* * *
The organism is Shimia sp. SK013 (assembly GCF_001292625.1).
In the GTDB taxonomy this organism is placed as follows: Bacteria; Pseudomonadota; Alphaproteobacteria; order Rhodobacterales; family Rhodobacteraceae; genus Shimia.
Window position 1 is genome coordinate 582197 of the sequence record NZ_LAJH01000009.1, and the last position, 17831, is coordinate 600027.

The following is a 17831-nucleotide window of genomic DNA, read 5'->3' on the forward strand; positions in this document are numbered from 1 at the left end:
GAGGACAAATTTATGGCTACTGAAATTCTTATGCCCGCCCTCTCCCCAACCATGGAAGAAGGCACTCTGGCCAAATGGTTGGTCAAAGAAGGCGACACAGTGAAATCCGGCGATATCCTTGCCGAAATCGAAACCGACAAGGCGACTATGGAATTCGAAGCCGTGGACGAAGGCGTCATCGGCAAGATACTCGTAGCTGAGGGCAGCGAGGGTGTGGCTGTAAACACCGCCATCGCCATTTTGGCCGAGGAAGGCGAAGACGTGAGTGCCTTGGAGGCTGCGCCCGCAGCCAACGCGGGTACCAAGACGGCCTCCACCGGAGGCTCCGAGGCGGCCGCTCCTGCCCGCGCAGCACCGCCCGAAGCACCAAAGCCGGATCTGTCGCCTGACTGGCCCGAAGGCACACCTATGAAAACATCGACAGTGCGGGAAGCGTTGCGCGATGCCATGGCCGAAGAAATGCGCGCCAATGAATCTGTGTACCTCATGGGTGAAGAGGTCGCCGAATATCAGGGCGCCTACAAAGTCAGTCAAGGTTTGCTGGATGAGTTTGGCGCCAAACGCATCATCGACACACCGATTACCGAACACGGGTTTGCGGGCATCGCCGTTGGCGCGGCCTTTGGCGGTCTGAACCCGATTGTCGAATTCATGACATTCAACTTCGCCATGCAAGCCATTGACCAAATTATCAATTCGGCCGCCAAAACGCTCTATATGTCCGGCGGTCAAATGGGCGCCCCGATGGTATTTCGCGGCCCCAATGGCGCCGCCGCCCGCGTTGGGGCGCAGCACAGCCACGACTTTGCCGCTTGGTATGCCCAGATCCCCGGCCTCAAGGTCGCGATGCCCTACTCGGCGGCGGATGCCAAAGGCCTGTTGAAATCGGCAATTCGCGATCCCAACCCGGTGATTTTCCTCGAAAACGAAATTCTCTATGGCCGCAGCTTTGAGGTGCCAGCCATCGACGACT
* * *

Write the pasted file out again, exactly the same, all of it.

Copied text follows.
The organism is Shimia sp. SK013 (assembly GCF_001292625.1).
In the GTDB taxonomy this organism is placed as follows: Bacteria; Pseudomonadota; Alphaproteobacteria; order Rhodobacterales; family Rhodobacteraceae; genus Shimia.
Window position 1 is genome coordinate 582197 of the sequence record NZ_LAJH01000009.1, and the last position, 17831, is coordinate 600027.

The following is a 17831-nucleotide window of genomic DNA, read 5'->3' on the forward strand; positions in this document are numbered from 1 at the left end:
GAGGACAAATTTATGGCTACTGAAATTCTTATGCCCGCCCTCTCCCCAACCATGGAAGAAGGCACTCTGGCCAAATGGTTGGTCAAAGAAGGCGACACAGTGAAATCCGGCGATATCCTTGCCGAAATCGAAACCGACAAGGCGACTATGGAATTCGAAGCCGTGGACGAAGGCGTCATCGGCAAGATACTCGTAGCTGAGGGCAGCGAGGGTGTGGCTGTAAACACCGCCATCGCCATTTTGGCCGAGGAAGGCGAAGACGTGAGTGCCTTGGAGGCTGCGCCCGCAGCCAACGCGGGTACCAAGACGGCCTCCACCGGAGGCTCCGAGGCGGCCGCTCCTGCCCGCGCAGCACCGCCCGAAGCACCAAAGCCGGATCTGTCGCCTGACTGGCCCGAAGGCACACCTATGAAAACATCGACAGTGCGGGAAGCGTTGCGCGATGCCATGGCCGAAGAAATGCGCGCCAATGAATCTGTGTACCTCATGGGTGAAGAGGTCGCCGAATATCAGGGCGCCTACAAAGTCAGTCAAGGTTTGCTGGATGAGTTTGGCGCCAAACGCATCATCGACACACCGATTACCGAACACGGGTTTGCGGGCATCGCCGTTGGCGCGGCCTTTGGCGGTCTGAACCCGATTGTCGAATTCATGACATTCAACTTCGCCATGCAAGCCATTGACCAAATTATCAATTCGGCCGCCAAAACGCTCTATATGTCCGGCGGTCAAATGGGCGCCCCGATGGTATTTCGCGGCCCCAATGGCGCCGCCGCCCGCGTTGGGGCGCAGCACAGCCACGACTTTGCCGCTTGGTATGCCCAGATCCCCGGCCTCAAGGTCGCGATGCCCTACTCGGCGGCGGATGCCAAAGGCCTGTTGAAATCGGCAATTCGCGATCCCAACCCGGTGATTTTCCTCGAAAACGAAATTCTCTATGGCCGCAGCTTTGAGGTGCCAGCCATCGACGACT